If you are interested in learning more about JobLark visit the site at

Video: Applicant Tracking Software, Time to Switch?

August 22nd, 2011

Are you tired of your applicant tracking software? Take the quiz along with the avatar in the video and see if it’s time for you to switch!

Applicant Tracking Software: Is it time to switch – the quiz
by: newtonsoftware

Applicant Tracking Software: It’s Time to Switch

August 16th, 2011

It’s 2011. It’s time to lose that old ATS and choose one that was designed to work the way recruiting works.

Applicant Tracking Software: It’s time for a switch
by: newtonsoftware

Ten Questions to Tell if You’re Ready to Switch Applicant Tracking Software Solutions

August 9th, 2011

breakupApplicant Tracking Software is a very polarizing topic. Most of us know from first hand experience that you either love your ATS or you want to throw it out the window and start over. Many of us are just stuck in a rut. We use what they give us or we inherit what was bought by someone who is now long gone.

Well, it’s 2011 and things are changing in the world of applicant tracking software. Progressive vendors make switching smoother than ever with software that’s easy to install, easier to use, and get this, it’s even affordable. Most vendors won’t even expect you to sign long, over-complicated contracts. They’ll provide fast, friendly, free support and they’ll import your legacy data. The bottom line is that you’re not stuck anymore.

Is it really time to make the switch? Maybe you’re just too hard on your current platform. See if it’s really time to ditch that zero and get with a hero.

We’ve created this simple quiz for you to see if it’s time to switch from your current ATS provider.
Simply jot down the number of times you said “no” to the questions in the quiz and compare your results with the key below.

  1. When you contact support, does a person actually answer the phone and help resolve your problem?
  2. Does your current ATS vendor provide free training and support?
  3. Could you have started using your current ATS with virtually no training?
  4. Does it feel like someone with real life corporate recruiting experience designed your ATS?
  5. Do your hiring managers use your ATS regularly without being constantly begged?
  6. Can you go to your current ATS and see exactly what’s happening with your jobs without having to click around or run a report?
  7. Can you click on a ‘dashboard’ and get meaningful recruiting performance metrics at a glance?
  8. Do you love the careers page that your ATS provides as part of the system?
  9. Do you sometimes say to yourself “I’m so glad that we have this ATS”?
  10. Do you feel like your ATS vendor listens to your complaints, comments, and suggestions and tries to improve their product?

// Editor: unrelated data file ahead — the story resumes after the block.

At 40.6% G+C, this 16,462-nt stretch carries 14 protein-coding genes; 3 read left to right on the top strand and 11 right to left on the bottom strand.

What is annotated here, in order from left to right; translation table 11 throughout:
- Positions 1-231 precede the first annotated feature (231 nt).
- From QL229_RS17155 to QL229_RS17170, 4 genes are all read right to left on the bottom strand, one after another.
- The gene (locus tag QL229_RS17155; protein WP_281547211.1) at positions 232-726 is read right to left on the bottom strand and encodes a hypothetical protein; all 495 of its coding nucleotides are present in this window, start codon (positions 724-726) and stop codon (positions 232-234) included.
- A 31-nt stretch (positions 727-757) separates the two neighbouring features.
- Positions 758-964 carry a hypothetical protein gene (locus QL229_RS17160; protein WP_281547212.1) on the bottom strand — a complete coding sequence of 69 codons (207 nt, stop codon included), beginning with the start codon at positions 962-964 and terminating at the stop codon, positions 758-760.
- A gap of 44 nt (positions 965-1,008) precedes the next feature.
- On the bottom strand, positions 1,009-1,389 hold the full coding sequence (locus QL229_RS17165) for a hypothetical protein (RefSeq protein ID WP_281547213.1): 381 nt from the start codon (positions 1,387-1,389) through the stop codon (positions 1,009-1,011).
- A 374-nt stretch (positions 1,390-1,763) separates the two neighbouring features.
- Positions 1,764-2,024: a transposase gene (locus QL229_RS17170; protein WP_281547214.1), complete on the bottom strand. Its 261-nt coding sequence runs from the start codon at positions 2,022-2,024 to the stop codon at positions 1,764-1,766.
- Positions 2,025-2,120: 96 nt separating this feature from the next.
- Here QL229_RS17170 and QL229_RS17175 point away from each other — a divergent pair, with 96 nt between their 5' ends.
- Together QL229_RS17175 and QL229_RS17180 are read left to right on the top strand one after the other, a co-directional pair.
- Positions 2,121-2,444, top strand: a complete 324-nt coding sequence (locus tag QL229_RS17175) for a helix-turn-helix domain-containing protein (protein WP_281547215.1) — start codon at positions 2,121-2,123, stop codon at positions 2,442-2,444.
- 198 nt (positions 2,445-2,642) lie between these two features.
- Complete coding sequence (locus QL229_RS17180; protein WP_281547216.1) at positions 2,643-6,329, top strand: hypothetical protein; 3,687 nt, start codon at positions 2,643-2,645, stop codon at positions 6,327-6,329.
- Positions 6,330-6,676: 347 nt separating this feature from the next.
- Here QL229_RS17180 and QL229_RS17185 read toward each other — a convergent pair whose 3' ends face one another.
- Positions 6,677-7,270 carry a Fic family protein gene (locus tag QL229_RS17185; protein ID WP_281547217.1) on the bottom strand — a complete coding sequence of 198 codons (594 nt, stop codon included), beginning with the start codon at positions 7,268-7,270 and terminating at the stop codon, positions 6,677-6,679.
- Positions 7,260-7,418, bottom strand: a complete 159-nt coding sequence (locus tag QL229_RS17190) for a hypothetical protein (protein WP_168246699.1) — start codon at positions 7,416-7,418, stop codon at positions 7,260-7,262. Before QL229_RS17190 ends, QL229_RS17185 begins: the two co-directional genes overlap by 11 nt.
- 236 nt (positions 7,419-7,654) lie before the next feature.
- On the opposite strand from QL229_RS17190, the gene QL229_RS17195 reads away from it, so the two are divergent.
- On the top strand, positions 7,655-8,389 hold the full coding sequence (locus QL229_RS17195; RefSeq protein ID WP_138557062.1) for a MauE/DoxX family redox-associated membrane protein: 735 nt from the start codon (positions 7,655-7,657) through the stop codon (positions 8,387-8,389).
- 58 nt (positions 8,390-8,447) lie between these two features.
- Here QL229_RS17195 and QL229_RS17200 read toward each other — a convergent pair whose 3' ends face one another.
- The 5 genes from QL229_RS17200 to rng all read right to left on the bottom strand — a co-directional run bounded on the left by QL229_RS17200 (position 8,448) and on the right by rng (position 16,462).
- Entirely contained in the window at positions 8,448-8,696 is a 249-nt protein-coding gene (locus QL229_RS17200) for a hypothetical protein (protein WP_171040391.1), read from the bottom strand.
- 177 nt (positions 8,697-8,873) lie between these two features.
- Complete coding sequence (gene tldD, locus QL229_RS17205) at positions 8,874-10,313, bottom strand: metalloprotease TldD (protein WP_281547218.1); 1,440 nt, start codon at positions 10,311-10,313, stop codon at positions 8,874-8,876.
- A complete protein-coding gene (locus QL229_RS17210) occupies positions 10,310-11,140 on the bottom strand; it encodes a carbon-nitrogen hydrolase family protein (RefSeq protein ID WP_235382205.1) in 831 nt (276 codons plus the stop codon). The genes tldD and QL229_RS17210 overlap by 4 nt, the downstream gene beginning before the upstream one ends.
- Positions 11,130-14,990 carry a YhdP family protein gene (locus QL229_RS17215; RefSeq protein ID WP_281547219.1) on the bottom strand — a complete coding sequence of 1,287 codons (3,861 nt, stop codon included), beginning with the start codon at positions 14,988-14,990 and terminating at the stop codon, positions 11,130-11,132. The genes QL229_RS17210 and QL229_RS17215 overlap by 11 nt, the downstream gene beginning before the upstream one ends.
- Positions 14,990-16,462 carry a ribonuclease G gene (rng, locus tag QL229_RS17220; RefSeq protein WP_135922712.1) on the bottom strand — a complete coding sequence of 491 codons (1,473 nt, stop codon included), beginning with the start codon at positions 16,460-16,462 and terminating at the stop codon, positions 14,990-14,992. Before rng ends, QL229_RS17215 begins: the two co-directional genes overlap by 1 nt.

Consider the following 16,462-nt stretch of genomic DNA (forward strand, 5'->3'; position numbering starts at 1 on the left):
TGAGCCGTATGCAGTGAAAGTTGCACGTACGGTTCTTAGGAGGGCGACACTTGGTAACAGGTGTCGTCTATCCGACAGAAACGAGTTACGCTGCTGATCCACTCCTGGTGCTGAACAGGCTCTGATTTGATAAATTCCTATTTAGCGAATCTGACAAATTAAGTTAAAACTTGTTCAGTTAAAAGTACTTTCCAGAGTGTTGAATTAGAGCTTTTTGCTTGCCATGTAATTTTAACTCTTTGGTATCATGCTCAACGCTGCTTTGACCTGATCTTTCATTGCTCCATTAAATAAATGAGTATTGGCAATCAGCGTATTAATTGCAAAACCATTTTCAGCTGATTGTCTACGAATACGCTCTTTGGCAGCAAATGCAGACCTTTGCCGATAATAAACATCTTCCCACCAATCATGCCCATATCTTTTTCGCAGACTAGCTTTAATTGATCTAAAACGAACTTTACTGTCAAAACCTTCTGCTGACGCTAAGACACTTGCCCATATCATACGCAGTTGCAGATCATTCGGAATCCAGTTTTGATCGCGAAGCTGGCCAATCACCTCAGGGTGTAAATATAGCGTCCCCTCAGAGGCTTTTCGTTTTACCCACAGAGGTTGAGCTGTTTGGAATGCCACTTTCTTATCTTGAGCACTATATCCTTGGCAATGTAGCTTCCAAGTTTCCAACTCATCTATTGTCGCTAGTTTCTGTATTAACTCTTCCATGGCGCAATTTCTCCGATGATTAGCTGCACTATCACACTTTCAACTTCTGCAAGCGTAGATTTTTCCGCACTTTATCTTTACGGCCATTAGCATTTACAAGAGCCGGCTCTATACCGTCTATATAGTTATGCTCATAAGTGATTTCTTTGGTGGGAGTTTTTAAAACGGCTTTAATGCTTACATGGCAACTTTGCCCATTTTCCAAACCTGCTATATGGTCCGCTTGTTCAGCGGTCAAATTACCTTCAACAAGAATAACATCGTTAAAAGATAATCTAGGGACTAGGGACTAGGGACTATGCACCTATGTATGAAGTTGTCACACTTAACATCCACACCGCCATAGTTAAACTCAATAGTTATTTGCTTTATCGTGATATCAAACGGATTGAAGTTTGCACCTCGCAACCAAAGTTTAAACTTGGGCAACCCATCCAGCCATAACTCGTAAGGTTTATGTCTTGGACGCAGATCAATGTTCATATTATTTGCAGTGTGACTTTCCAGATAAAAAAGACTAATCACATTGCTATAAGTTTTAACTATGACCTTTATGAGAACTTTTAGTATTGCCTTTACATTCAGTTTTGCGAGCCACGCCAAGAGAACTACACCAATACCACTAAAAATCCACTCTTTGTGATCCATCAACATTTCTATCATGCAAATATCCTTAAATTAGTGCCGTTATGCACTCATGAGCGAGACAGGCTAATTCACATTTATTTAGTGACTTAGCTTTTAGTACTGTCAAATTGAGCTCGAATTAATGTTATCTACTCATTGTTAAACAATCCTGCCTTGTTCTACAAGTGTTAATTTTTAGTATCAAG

Now count the number of times you said “No”:
0-3 – Congratulations! You’re in good shape. Gold star for you.
4-7 – It’s time to admit you have a problem. You should start lobying for a new platform. It’s time to get serious, see what’s out there.
8-10 – Time to blow this popsicle stand! When’s your contract up? You need a change now.

Score higher than a 4? It’s okay. Stay calm and breathe. Go directly to a browser and visit: They’ll free you.

Video: Job Requisition Approval Management

August 2nd, 2011

Newton Software just revealed another feature aimed at assisting organizations in the creation or improvement of their job approval process.

They made this process flexible and it can be customized to assist an existing approval process or start an entirely new automated approval process. Once the requisition is created, the administrator has the option to select their choice of email driven approval processes. This provides the user with the ability to change and adjust the process as necessary.

Newton also delivers transparency with the recruiting dashboard, which lets users see where all jobs are in the approval process, in real-time. This gives users the power to identify the bottlenecks that are slowing down the requisition approval process and fix them before they create larger problems.

Automated Job Approval Done Right

July 28th, 2011
Newton Software continues to find ways to improve their applicant tracking software by adding an Automated Job Approval Process. This new feature falls in line with the rest of Newton’s easy to use, intuitive system. They took nearly a year to make this complex process both flexible and transparent. Taking that time allowed them to make something that worked great, rather than just another feature to add to the list.

Administrators can oversee the approval processes in real-time and address bottlenecks before they become jams. Newton also created this feature to allow users either to simply facilitate their current approval process or to completely start over and create a new automated process. Newton takes another one of the things users do 80% of the time and made it into a feature that works really well.

Approval Dashboard

Check Out Newton’s Blog Announcing The New Feature.

A little background to Job Approval:
Job approval is a process which allows hiring managers and supervisors to request approval for a requisition. The requested job is then put through either a paper or email process before it is activated, and only then will the company begin to look for applicants.

Companies use job approval for a variety of reasons. It ensures that a consistent process is implemented every time a position is opened. It gives human resource teams the control to complete the appropriate audits before resourcing the recruiting process. Finally, the approval process provides recruiters the ability to see what requisitions are coming up in their recruiting process.

Is Social Recruiting a Growing Hotbed for OFCCP Claims?